Not all of Edinburgh's historical figures belong to the dim and distant past - many notable residents have walked the streets within living memory and offer a more modern sense of Edinburgh's historical influences.
In a city noted for its literary and artistic influences, one figure had a particular impact on the world of modern art. Born on 7 March 1924, Eduardo Paolozzi was an early proponent of the Pop Art style, and may even have given the movement its name from one of his colourful early collages.
Paolozzi was born in Leith, to parents who were Italian immigrants who had settled in the city early in the twentieth century. The city today retains many of its links to these immigrant families who brought a fresh new vision of food, art, music and culture to Scotland - Paolozzi's parents ran an ice cream and confectionery shop in Leith, and many of the fish and chip shops around the city today are still family-run, while shops like the Valvona and Crolla delicatessen have become local institutions.
This isn't to say that the immigrant families were always treated well in Scotland. Notably in 1940, when Italy became a British enemy during the Second World War, many Italian men and boys across the country were forcibly detained in local internment camps, and a teenage Paolozzi spent three months in Edinburgh's Saughton prison. His fate was rather better than that of many Italian men at that time, however, who had also been detained and were being transported to an internment camp in Canada. The ship they were on, the Arandora Star, was torpedoed by German u-boats in the North Atlantic, and over 800 men perished, 446 of them Italian detainees, including Paolozzi's father and grandfather.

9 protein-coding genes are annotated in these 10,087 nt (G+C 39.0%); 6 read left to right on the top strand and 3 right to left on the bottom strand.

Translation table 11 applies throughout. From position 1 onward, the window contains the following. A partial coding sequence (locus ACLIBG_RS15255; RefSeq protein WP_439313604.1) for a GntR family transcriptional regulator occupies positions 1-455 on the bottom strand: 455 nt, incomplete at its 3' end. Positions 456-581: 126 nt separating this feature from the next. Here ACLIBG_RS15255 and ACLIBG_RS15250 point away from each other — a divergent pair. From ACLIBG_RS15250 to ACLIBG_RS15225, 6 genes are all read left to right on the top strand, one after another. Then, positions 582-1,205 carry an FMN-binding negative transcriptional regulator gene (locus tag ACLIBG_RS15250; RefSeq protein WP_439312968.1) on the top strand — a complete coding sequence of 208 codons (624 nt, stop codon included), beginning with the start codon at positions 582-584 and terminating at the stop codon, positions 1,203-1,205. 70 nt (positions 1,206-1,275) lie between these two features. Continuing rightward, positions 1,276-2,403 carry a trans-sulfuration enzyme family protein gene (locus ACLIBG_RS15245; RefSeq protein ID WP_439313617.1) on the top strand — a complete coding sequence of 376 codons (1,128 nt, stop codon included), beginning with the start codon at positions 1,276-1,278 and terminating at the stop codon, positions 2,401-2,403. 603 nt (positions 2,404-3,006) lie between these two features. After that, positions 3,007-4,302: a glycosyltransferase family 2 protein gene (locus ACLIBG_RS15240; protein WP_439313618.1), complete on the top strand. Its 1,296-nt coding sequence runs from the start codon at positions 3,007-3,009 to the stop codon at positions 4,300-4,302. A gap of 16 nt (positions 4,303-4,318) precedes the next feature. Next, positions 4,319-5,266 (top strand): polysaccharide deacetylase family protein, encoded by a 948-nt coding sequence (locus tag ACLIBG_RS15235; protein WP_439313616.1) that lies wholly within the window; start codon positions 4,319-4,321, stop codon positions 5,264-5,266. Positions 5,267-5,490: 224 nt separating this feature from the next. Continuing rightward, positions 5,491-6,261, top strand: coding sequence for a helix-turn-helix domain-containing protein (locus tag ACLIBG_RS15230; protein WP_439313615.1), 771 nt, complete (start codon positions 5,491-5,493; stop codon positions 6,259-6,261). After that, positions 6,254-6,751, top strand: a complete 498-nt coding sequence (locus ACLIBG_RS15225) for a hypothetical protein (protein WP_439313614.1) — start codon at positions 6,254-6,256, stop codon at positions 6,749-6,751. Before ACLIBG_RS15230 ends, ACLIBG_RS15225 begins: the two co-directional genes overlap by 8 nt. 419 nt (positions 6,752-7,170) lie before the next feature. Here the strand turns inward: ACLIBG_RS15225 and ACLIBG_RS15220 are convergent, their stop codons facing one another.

In 1943, Paolozzi joined Edinburgh College of Art, and later studied fine art at University College London. In Paris at the end of the 1940s Paolozzi associated with Alberto Giacometti and Georges Braque, both of whom became major figures in the world of post-war sculpture and painting.
On his return to London, Paolozzi established his studio in London's district of Chelsea, where he began a pioneering approach to assembling collages and printing. In 1952 he was a founder of the Independent Group, whose work and vision would later be a significant influence on the American pop art movement of the late 1950s and 60s. It was Paolozzi's 1947 collage of images and advertising text snipped from American magazines, entitled I Was a Rich Man's Plaything, which influenced the bold, colourful style of pop art, and prominently at the top of the piece is the word 'pop' itself.
Paolozzi was awarded a CBE in 1968, and was knighted by the Queen in 1989. He had already been appointed to the position of Queen's Sculptor in Ordinary in Scotland, a role originally created by Queen Victoria for Edinburgh artist John Steell in the 19th century, and a position currently held by another Edinburgh sculptor, Alexander Stoddart.
Paolozzi's extensive output took in a wide range of media, from sculpture and collage to print and mosaic, and some of his public artworks can be found today across the world, from the walls of London tube stations to the foyer of the British Library.
In Edinburgh you can spot some of his pieces to the east of the city centre, outside St Mary's Cathedral on Picardy Place, where huge sculptures of a foot and a hand are mounted on the pavement, entitled The Manuscript of Monte Cassino.
You can also find some of his statues in the lower levels of the National Museum of Scotland, and around the University of Edinburgh campus at King's Buildings and their central library on George Square.
Paolozzi donated much of his work and material to the National Galleries of Scotland in 1994, and in the former Dean Gallery (now named Modern Two) you can see a recreation of his studio, along with other works including a major figure of an iron giant named Vulcan who stands in the gallery's cafe.
Paolozzi died in London in 2005.
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